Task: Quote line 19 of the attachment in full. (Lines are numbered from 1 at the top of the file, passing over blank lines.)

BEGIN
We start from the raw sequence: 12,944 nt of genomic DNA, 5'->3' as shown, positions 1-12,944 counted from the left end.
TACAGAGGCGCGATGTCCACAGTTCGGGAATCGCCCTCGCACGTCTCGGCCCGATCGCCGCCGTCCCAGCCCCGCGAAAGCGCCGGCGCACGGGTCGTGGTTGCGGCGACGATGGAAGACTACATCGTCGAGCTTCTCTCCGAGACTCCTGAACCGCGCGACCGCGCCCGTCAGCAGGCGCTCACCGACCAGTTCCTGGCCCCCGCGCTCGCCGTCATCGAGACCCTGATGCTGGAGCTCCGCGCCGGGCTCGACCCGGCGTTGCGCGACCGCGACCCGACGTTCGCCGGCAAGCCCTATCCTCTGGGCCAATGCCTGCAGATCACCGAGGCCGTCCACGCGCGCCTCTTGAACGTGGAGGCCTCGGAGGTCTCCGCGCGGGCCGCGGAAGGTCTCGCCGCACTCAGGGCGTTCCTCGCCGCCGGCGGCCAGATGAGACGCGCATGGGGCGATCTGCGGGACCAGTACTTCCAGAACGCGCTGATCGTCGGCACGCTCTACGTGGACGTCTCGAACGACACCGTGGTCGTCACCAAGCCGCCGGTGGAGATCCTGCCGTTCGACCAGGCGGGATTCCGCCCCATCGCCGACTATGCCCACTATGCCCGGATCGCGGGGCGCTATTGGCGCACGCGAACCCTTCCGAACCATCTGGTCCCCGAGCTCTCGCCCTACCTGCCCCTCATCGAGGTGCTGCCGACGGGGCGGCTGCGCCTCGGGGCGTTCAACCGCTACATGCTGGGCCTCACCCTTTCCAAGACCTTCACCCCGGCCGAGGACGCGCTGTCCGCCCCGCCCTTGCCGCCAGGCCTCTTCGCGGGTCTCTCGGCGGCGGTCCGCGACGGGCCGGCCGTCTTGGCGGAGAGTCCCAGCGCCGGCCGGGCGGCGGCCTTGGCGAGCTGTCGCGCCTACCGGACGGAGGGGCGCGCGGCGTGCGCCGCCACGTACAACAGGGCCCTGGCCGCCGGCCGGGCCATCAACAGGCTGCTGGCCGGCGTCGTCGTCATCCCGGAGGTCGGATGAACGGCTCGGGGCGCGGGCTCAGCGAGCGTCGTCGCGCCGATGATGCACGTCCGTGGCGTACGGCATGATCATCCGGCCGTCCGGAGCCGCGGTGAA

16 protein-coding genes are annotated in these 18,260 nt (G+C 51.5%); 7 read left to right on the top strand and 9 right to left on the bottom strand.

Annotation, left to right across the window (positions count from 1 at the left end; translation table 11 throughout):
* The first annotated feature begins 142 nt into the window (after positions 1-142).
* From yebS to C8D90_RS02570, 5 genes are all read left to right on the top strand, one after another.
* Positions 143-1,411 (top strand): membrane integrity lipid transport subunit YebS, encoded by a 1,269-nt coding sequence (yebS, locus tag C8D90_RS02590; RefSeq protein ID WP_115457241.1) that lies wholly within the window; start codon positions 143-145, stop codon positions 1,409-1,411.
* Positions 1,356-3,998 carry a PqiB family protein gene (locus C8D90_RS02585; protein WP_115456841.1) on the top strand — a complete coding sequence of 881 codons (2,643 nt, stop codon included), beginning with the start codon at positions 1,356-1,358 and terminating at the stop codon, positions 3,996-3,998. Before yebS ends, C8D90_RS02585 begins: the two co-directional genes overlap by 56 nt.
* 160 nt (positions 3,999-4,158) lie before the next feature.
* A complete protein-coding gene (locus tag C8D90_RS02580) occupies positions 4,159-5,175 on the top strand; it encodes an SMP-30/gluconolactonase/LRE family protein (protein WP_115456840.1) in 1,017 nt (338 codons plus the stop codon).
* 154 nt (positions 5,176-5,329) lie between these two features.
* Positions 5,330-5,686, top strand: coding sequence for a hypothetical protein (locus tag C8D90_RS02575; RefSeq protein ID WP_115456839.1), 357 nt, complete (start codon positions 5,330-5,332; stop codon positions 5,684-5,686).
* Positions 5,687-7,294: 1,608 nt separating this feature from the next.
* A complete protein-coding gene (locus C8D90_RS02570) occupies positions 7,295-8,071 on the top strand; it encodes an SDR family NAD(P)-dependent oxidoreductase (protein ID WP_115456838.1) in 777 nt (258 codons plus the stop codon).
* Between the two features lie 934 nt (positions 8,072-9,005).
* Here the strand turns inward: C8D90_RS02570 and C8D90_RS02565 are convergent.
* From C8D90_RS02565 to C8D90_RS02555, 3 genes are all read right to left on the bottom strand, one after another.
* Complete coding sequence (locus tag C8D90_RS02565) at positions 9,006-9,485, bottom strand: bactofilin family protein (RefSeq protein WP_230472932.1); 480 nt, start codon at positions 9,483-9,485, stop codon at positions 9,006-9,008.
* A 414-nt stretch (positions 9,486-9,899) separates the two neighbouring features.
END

* A 414-nt stretch (positions 9,486-9,899) separates the two neighbouring features.